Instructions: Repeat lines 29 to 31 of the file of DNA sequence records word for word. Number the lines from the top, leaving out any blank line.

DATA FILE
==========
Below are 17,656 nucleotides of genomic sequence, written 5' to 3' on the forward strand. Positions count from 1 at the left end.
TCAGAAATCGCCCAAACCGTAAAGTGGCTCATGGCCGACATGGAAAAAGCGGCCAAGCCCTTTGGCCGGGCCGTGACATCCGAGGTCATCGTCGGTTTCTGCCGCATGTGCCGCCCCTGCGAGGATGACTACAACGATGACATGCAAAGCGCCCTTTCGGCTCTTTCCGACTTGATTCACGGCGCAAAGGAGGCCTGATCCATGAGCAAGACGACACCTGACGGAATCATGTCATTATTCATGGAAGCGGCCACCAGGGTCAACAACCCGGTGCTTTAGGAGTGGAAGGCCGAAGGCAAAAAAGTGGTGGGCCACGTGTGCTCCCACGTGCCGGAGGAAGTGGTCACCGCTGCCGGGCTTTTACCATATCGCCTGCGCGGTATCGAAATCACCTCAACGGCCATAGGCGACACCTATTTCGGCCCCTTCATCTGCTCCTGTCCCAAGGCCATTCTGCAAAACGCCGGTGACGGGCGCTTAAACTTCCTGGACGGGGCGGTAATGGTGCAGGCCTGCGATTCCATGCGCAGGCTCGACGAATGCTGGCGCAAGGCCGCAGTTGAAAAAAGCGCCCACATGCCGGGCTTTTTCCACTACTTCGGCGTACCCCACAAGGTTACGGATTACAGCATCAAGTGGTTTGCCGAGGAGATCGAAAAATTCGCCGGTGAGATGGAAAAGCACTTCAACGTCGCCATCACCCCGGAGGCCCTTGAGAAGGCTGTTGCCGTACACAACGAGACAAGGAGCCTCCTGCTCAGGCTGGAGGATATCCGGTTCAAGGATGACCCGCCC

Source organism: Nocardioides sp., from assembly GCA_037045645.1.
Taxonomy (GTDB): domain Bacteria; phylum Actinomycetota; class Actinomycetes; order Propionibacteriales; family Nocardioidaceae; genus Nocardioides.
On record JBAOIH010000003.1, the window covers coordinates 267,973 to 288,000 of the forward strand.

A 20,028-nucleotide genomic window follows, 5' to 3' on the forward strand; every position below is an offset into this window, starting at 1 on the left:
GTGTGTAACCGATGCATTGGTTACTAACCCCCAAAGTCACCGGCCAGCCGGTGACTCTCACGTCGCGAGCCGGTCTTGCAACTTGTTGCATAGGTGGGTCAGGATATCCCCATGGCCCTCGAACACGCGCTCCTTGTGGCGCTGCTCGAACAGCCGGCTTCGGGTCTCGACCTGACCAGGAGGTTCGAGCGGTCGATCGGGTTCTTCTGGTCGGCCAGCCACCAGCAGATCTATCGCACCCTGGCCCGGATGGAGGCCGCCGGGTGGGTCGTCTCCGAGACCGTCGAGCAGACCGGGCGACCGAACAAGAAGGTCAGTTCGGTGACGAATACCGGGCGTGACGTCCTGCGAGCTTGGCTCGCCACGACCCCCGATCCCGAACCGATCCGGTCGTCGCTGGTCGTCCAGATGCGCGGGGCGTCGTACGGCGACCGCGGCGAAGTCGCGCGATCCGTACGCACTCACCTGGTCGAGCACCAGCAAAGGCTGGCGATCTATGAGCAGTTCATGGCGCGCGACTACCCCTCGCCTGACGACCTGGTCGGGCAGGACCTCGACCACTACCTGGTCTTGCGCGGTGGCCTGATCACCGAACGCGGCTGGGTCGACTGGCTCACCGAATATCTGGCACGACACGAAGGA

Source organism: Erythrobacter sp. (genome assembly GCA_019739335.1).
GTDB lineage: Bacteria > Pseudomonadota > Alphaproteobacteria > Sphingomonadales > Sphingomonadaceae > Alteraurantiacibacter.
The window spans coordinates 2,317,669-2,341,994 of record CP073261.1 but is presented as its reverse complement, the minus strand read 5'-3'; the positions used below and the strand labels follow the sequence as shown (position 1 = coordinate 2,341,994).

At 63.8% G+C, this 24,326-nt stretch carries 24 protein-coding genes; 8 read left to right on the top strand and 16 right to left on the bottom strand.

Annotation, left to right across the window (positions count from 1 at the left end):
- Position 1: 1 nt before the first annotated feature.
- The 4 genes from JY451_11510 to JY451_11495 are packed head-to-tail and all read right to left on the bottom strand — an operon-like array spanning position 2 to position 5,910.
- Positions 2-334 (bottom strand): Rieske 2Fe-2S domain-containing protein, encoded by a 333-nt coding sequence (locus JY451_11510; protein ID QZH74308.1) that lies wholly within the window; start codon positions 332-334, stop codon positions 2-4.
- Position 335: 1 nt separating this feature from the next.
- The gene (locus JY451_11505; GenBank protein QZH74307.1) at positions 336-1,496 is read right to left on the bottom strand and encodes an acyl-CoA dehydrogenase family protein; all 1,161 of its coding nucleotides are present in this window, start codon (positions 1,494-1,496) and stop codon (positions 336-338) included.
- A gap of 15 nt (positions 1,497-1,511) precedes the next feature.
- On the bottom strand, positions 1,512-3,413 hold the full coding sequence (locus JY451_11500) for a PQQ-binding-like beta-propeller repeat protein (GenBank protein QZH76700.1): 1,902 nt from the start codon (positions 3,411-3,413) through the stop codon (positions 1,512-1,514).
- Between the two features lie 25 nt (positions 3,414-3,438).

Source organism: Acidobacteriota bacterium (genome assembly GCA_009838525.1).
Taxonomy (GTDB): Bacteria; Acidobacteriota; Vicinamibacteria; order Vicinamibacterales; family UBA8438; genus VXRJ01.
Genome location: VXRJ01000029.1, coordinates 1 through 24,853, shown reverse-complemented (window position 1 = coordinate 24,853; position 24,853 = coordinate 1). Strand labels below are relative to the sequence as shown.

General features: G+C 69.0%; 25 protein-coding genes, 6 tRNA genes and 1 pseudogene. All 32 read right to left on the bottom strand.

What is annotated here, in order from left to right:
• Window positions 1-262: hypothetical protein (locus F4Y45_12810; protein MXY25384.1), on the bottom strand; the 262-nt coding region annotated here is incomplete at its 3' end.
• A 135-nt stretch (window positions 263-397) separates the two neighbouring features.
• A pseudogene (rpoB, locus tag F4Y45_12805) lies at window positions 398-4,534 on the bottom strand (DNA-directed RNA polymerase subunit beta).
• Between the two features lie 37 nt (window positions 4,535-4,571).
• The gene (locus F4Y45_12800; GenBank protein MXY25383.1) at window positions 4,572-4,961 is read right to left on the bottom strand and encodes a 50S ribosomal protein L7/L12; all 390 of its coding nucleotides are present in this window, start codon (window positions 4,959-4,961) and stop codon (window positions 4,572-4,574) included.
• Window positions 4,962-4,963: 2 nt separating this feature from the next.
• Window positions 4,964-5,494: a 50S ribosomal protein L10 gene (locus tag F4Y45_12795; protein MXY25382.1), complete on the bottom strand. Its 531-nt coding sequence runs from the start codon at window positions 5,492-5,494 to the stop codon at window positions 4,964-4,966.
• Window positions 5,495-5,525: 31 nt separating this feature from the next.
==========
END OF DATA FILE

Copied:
• Between the two features lie 37 nt (window positions 4,535-4,571).
• The gene (locus F4Y45_12800; GenBank protein MXY25383.1) at window positions 4,572-4,961 is read right to left on the bottom strand and encodes a 50S ribosomal protein L7/L12; all 390 of its coding nucleotides are present in this window, start codon (window positions 4,959-4,961) and stop codon (window positions 4,572-4,574) included.
• Window positions 4,962-4,963: 2 nt separating this feature from the next.